Last month I wrote about the importance of metrics.  Metrics drive behavior. You probably know the famous Peter Drucker comment – “What gets measured gets managed.”  I’ve seen it proven true time and again.  If you focus on NPS scores, they go up. Whether customers are actually happier is a different question. But by focusing on any measure – NPS, AHT, or the amount of time spent on breaks – you can make a marked improvement on that measure.  It’s just not certain that you’ll also improve the overall business.

But there’s a less-common Drucker quote that I’m an even bigger fan of.  “The purpose of a business is to get and keep a customer.”  That’s what you really need to measure.  Are your efforts in the contact center bringing in new customers and retaining them?  Or are you chasing them away?

Getting and keeping customers trumps every other number: AHT, FCR, etc. Think of these like measuring hits in a baseball game.  They’re good indicators, but ultimately they don’t really matter.

I still remember the 1988 playoffs when my Cubbies outhit San Francisco, but still lost four games to one.  I suppose it was nice that we had more hits.  But that was scant consolation after we were sent home, missing the World Series AGAIN. (Yes, I’m still bitter.)

It’s the same with your metrics.  While it’s certainly important to improve your First Call Resolution, this is only an indicator.  The most important question is whether you are getting and keeping more customers.

Jeannie Bliss has been arguing about the need to track lost customers for over a decade. But it’s seldom measured.  That needs to change.

Are customers who interact with your contact center more likely to remain a customer, or to leave at their first opportunity?  The CEB has some data, and it’s not pretty.  According to their cross-industry research, customers who interact with the contact center are 3.93 more likely to become less loyal after interacting with your call center than they are to become more loyal.  That’s a lot of unhappy customers.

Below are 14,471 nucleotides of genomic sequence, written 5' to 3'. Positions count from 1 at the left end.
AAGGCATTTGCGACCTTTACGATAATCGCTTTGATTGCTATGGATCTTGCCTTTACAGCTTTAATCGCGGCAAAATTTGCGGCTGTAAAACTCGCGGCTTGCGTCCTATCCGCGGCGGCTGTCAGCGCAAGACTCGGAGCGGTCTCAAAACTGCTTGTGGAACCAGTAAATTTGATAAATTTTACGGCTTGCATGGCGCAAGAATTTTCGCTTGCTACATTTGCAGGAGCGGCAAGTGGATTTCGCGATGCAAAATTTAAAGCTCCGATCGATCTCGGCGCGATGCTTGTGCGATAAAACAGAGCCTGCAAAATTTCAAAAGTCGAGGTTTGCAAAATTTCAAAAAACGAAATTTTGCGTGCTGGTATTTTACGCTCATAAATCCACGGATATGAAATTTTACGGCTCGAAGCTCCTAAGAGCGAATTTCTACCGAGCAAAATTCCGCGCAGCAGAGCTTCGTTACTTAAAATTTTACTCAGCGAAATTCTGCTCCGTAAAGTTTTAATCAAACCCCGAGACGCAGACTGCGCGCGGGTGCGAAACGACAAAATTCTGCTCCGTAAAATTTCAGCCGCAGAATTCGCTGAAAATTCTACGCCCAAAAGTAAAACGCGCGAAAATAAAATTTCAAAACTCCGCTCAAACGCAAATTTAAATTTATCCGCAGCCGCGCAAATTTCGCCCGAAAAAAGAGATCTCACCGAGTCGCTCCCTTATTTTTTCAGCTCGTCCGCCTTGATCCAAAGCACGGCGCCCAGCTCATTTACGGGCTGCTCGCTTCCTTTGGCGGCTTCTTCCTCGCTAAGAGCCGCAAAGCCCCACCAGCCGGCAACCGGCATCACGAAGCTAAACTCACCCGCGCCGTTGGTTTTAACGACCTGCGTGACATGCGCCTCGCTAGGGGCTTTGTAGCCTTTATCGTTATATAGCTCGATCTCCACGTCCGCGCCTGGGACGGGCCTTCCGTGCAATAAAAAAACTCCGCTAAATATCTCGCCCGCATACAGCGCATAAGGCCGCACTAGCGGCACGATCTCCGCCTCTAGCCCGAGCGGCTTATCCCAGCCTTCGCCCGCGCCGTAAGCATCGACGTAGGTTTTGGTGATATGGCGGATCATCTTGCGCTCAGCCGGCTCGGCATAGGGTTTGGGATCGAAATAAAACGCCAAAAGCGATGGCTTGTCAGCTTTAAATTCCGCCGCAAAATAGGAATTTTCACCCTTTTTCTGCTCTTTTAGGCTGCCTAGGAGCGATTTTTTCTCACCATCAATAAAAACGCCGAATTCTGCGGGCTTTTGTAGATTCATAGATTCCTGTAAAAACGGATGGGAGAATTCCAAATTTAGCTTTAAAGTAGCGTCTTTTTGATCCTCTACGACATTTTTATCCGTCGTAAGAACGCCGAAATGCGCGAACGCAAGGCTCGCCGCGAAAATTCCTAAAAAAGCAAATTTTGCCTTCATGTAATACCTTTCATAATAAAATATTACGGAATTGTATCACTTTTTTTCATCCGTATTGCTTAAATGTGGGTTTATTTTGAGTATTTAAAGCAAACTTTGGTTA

We all love the service recovery paradox – the belief that we can build more loyal customers through superior service transactions.  And we may have been able to do that once.  But not anymore.

Other CEB statistics give us a hint as to why this is true.  According to their data, 58% of your customers tried to solve their problems on your website first, but were unable to.  And 59% of those customers are annoyed at having to call you.  Which means that over 1/3 of your customers start off your calls as annoyed.  You’re in a hole before you even begin.

I’ve run across a lot of conflicting data on how your customers want to contact you.  One study says “Millennials hate to call, and prefer to chat.” Another argues “Millennials like the phone just as much as other generations.”

Here’s the truth.  Nobody really wants to call you, text you, email you, or mind-meld with you.  They want their problems solved quickly.

So, what are you to do?

It’s time to get out of your silo.  The answer isn’t in improving your script.  The answer is in partnering with your business partners to solve your customers’ problems before they call you.  Take a week, and every time a customer contacts you, ask if they have tried any other methods to solve the problem before contacting you.  Keep these records. And use this to drive action.

If 58% of your customers have tried to use your website before calling you, find out where they’re going. Then put all of your efforts into getting this fixed.

This will allow you to keep far more customers than any improvement in your First Call Resolution. Because you’ll have improved your 0CR – your Zero Call Resolution. And that’s one of the best ways to get and keep customers.